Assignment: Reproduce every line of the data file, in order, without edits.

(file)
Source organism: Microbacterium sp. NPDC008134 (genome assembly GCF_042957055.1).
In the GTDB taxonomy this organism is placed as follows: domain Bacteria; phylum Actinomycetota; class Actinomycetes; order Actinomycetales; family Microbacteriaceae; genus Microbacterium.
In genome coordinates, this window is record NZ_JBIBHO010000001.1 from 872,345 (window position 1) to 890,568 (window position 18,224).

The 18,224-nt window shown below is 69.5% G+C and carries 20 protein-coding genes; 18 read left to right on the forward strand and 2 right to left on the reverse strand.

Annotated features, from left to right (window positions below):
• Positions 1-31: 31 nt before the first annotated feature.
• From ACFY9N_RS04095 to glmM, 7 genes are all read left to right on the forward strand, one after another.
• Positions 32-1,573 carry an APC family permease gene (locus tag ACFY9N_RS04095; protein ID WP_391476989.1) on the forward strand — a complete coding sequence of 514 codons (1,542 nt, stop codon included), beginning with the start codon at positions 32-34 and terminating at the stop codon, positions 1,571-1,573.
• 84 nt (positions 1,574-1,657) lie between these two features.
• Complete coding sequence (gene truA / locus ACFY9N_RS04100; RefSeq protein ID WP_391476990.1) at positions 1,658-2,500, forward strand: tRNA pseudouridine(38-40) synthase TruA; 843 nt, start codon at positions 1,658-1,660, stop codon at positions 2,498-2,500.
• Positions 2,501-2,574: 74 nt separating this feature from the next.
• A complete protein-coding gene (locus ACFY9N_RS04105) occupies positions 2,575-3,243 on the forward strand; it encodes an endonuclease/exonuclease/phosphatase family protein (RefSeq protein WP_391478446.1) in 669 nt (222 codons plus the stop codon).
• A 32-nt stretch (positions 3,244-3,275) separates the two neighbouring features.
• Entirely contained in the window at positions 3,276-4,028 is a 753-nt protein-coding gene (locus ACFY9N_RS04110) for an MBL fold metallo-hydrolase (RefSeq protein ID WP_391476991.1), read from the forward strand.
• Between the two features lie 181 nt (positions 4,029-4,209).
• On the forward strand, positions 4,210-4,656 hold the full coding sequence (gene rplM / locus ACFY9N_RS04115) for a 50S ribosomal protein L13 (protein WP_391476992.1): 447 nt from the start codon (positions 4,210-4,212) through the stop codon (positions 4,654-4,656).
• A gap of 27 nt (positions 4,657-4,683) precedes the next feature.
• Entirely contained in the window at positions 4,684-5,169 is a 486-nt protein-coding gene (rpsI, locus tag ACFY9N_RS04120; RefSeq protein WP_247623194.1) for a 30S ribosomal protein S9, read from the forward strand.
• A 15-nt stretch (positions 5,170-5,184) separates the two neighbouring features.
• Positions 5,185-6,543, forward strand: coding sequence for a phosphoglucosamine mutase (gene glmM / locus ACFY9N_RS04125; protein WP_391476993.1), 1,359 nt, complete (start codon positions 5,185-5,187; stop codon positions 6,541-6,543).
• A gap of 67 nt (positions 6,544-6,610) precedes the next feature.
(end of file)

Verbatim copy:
Source organism: Microbacterium sp. NPDC008134 (genome assembly GCF_042957055.1).
In the GTDB taxonomy this organism is placed as follows: domain Bacteria; phylum Actinomycetota; class Actinomycetes; order Actinomycetales; family Microbacteriaceae; genus Microbacterium.
In genome coordinates, this window is record NZ_JBIBHO010000001.1 from 872,345 (window position 1) to 890,568 (window position 18,224).

The 18,224-nt window shown below is 69.5% G+C and carries 20 protein-coding genes; 18 read left to right on the forward strand and 2 right to left on the reverse strand.

Annotated features, from left to right (window positions below):
• Positions 1-31: 31 nt before the first annotated feature.
• From ACFY9N_RS04095 to glmM, 7 genes are all read left to right on the forward strand, one after another.
• Positions 32-1,573 carry an APC family permease gene (locus tag ACFY9N_RS04095; protein ID WP_391476989.1) on the forward strand — a complete coding sequence of 514 codons (1,542 nt, stop codon included), beginning with the start codon at positions 32-34 and terminating at the stop codon, positions 1,571-1,573.
• 84 nt (positions 1,574-1,657) lie between these two features.
• Complete coding sequence (gene truA / locus ACFY9N_RS04100; RefSeq protein ID WP_391476990.1) at positions 1,658-2,500, forward strand: tRNA pseudouridine(38-40) synthase TruA; 843 nt, start codon at positions 1,658-1,660, stop codon at positions 2,498-2,500.
• Positions 2,501-2,574: 74 nt separating this feature from the next.
• A complete protein-coding gene (locus ACFY9N_RS04105) occupies positions 2,575-3,243 on the forward strand; it encodes an endonuclease/exonuclease/phosphatase family protein (RefSeq protein WP_391478446.1) in 669 nt (222 codons plus the stop codon).
• A 32-nt stretch (positions 3,244-3,275) separates the two neighbouring features.
• Entirely contained in the window at positions 3,276-4,028 is a 753-nt protein-coding gene (locus ACFY9N_RS04110) for an MBL fold metallo-hydrolase (RefSeq protein ID WP_391476991.1), read from the forward strand.
• Between the two features lie 181 nt (positions 4,029-4,209).
• On the forward strand, positions 4,210-4,656 hold the full coding sequence (gene rplM / locus ACFY9N_RS04115) for a 50S ribosomal protein L13 (protein WP_391476992.1): 447 nt from the start codon (positions 4,210-4,212) through the stop codon (positions 4,654-4,656).
• A gap of 27 nt (positions 4,657-4,683) precedes the next feature.
• Entirely contained in the window at positions 4,684-5,169 is a 486-nt protein-coding gene (rpsI, locus tag ACFY9N_RS04120; RefSeq protein WP_247623194.1) for a 30S ribosomal protein S9, read from the forward strand.
• A 15-nt stretch (positions 5,170-5,184) separates the two neighbouring features.
• Positions 5,185-6,543, forward strand: coding sequence for a phosphoglucosamine mutase (gene glmM / locus ACFY9N_RS04125; protein WP_391476993.1), 1,359 nt, complete (start codon positions 5,185-5,187; stop codon positions 6,541-6,543).
• A gap of 67 nt (positions 6,544-6,610) precedes the next feature.